It’s that time of the year again when eating massive amounts of guacamole and enjoying a margarita is 100 percent acceptable. Yes, that’s right: Cinco de Mayo is right around the corner.
This year’s Cinco festival is even more exciting than usual because my first cookbook, Absolutely Avocados, is out and about, and being sold all across the country. It has a little bit of everything from breakfast to dessert — and it’s all about avocados.
If you’re set to make the ultimate guacamole this upcoming weekend, keep my five rules, or guidelines, in mind:
1. Avocados: There’s nothing worse than spending a few bucks on avocados at the market and then getting home only to realize they are overripe and brown on the inside, right? The trick to buying perfect avocados each and every time is looking for an avocado that is just the slightest bit tender. It shouldn’t be mushy, and it shouldn’t be rock hard. Rather, give it a gentle squeeze; if it gives the slightest bit, then you’re good to go.
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Americans buy a shocking amount of avocados in January. About 145 million pounds flew off the shelves this time last year, a 15 percent increase over 2011, and we’re guessing almost all of them got mashed and turned into guacamole. While there’s no shame in that, we figured you might want to try something new: Halve an avocado and remove the pit and peel, then press into the rounded side seeds, spices or finely chopped bacon. Slice and serve on crostini or salad.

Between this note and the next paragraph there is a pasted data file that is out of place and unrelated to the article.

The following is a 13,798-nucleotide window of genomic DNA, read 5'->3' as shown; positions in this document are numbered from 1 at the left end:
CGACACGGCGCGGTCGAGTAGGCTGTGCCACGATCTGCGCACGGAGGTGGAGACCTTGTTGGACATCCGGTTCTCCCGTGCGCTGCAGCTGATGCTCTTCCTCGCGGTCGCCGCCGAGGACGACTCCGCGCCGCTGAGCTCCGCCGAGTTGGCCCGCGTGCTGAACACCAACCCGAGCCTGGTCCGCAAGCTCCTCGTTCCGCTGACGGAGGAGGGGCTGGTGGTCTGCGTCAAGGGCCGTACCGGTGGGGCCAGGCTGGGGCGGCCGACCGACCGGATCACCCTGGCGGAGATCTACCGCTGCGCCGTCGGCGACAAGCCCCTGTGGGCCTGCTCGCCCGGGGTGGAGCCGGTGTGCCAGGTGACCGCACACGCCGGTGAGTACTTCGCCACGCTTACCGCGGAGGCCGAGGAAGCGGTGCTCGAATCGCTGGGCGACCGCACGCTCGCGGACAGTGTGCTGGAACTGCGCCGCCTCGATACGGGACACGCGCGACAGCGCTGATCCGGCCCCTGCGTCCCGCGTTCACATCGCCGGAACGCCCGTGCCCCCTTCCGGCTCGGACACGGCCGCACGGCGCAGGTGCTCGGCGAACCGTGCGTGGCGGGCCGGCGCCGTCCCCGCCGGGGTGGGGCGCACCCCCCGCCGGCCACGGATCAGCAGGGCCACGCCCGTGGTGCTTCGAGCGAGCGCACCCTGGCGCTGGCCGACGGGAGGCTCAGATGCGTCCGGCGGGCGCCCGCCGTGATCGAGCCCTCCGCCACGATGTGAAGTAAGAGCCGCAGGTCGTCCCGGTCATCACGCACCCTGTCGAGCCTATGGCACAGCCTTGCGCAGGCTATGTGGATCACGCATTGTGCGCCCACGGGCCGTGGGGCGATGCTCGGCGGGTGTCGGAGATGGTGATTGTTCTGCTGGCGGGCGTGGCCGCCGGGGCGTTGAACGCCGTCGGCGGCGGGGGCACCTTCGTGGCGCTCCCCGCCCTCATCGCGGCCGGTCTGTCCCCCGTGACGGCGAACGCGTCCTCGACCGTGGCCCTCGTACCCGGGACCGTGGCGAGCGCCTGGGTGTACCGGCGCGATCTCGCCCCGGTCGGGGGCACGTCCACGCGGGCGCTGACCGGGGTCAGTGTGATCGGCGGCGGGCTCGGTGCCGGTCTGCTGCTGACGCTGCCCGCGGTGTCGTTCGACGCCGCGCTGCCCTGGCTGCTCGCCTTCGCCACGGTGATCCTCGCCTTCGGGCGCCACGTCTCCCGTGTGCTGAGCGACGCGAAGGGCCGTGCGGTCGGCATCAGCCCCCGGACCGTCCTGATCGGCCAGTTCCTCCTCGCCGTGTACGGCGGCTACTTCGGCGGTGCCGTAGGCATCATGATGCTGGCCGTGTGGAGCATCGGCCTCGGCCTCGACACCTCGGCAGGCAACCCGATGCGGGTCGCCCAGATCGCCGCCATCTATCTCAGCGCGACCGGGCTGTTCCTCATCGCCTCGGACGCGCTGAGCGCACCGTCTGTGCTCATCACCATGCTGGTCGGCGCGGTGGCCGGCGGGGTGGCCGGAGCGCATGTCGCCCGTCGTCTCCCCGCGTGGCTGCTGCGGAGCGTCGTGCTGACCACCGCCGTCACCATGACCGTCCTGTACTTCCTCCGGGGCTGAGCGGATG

Image from left to right: Poppy seeds and salt, bacon and smoked paprika, Old Bay Seasoning and salt
(Photograph by Sam Kaplan)
The Food Network staff Guac Off ’09 stretched across two states and in the end, two were left standing. Without further fanfare, we want to announce our two winners and share some photos.
Get the results here.
As I walked in this morning, I noticed a sign on the mailroom door announcing the All-Staff Guacamole Cook Off this Friday! I decided to postpone a few other blog ideas to next week and share some fun facts about the delicious green dip.
Did you know that guacamole dates back to the Aztecs? The Aztecs were particularly fond of ahuaca-mulli, or avocado-sauce, because of the high fat content of the fruit (apparently, an avocado is a fruit!). But don’t be alarmed! Read more »